Can Two Groups Who Are Wary of One Another Have a Civil Debate?

David Wright, 44 and Christopher Gambino, 35 (left) of BAIR meet with two members of the Islamic community; Ali Ghouri and Tameem Burdi, 33, to discuss Islam and the goals of BAIR. (Ilana Panich-Linsman For The Washington Post via Getty Images)

In these polarizing times, is it possible for two groups who are suspicious of one another to come together, set aside their differences, and have a productive conversation? In The Washington Post, Robert Samuels reports on what happened when two groups of men — anti-sharia activists and Muslims — decided to meet and have a civil debate:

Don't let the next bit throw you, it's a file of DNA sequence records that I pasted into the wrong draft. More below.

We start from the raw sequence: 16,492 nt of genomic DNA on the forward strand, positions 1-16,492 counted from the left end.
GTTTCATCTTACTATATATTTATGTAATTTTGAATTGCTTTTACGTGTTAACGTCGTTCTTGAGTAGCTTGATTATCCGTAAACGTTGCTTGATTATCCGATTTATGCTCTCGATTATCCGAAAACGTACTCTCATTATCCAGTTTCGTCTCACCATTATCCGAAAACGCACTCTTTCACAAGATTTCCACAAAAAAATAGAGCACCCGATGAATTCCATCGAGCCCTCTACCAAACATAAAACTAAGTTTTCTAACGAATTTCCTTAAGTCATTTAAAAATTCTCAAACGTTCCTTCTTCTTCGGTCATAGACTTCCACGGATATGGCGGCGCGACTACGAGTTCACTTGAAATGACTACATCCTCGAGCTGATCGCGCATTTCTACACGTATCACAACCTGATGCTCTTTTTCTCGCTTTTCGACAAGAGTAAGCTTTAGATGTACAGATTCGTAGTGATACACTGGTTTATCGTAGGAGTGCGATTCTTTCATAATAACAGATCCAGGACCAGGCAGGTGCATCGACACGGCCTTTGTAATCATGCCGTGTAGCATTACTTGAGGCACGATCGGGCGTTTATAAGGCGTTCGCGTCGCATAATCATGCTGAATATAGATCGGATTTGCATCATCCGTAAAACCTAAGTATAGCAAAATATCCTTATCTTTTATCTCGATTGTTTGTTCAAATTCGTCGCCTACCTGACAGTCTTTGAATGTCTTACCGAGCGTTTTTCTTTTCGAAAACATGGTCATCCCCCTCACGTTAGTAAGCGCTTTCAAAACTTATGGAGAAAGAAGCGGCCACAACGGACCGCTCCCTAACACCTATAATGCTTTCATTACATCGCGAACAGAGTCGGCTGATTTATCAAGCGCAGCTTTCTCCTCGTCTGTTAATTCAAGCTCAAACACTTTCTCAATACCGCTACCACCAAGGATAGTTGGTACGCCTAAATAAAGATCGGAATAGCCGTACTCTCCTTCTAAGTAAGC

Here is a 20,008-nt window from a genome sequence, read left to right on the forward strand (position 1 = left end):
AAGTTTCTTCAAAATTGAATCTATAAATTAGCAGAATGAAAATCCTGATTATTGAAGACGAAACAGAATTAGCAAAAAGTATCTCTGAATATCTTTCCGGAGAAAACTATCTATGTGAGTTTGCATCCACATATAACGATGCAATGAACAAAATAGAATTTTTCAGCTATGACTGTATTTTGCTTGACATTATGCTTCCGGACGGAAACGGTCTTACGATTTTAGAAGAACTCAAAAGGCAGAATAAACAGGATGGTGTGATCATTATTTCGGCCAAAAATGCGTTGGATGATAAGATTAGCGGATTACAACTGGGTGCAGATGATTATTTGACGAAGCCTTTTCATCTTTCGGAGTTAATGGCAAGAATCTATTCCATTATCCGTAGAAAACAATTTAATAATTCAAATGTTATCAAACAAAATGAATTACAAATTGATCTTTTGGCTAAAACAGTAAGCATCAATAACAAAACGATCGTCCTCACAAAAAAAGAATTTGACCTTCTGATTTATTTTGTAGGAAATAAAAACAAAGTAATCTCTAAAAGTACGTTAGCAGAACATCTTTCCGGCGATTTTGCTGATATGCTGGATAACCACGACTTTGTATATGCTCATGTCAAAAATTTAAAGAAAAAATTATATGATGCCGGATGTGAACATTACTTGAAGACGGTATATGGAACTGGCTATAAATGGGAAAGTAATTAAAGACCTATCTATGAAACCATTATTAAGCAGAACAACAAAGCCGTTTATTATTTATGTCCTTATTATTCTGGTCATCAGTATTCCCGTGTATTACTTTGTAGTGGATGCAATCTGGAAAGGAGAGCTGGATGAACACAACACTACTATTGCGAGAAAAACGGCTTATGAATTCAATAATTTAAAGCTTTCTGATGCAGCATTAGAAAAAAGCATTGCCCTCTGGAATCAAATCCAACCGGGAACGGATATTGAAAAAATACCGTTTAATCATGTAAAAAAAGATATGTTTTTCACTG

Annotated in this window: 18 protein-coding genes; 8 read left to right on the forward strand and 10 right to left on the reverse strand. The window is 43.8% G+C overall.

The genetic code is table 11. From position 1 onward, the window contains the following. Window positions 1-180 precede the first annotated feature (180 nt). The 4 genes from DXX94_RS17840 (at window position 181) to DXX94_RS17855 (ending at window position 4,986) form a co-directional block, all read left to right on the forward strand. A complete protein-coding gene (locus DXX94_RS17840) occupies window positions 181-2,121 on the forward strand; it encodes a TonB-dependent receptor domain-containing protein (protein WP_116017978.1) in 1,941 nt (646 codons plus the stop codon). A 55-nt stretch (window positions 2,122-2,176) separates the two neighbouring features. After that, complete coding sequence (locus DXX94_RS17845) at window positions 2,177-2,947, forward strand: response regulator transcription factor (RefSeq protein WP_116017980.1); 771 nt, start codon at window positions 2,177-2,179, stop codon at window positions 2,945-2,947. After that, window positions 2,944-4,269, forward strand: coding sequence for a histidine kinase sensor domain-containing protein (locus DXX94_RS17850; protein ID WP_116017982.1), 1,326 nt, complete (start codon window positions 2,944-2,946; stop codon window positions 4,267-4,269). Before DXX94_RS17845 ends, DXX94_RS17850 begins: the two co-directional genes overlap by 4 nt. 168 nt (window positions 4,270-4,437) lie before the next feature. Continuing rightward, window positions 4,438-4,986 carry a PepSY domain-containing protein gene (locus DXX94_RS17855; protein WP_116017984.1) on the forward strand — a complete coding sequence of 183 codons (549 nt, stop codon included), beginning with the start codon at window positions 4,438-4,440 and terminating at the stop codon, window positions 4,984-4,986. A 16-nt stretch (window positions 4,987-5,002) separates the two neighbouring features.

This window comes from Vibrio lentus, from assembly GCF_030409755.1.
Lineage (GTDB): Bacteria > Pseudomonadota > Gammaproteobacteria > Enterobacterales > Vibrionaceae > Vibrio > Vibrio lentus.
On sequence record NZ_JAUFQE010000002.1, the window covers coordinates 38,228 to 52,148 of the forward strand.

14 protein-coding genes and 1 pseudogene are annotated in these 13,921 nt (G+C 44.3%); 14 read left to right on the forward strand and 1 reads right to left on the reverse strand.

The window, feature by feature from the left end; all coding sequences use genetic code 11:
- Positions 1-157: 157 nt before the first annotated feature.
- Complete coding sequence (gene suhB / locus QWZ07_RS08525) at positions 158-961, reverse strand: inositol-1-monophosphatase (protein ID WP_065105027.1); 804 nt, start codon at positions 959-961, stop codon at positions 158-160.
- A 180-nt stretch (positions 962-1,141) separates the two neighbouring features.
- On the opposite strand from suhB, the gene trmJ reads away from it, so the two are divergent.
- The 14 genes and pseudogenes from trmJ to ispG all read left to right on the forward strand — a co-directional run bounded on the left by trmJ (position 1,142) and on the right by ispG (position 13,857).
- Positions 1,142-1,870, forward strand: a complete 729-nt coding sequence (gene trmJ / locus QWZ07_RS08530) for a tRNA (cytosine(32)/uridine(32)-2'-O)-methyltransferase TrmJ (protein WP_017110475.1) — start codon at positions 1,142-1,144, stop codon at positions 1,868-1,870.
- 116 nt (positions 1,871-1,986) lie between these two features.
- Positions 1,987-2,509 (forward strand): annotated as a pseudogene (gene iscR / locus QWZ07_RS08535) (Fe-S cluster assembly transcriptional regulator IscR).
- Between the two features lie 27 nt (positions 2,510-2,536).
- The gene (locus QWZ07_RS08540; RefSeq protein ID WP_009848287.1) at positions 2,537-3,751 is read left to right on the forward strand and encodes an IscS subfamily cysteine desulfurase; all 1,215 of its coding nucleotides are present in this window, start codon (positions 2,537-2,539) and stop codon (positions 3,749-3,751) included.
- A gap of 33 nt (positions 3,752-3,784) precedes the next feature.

The men talked for two hours at a branch of the Halal Guys, mostly about Wright’s fear that the mosque was still funding terrorists. Ghouri explained that the mosque’s leadership helps vet donations to ensure they don’t go to bad actors. He explained how their religion is a peaceful one.

“I’m not sure I believed him,” Wright said. “But I did get a free lunch out of it. I had a halal sandwich. That was good s—.”

Wright maintained that he didn’t learn anything about Islam from the conversation, but he allowed that “it changed my perspective a little bit. I have a little more trust for the average Muslim person.”

At first, Ghouri felt that lunch made an impact.

“I think I saw a little bit in him that he did not want to hate Muslims,” Ghouri said. “Maybe over time, he’d change his beliefs.”

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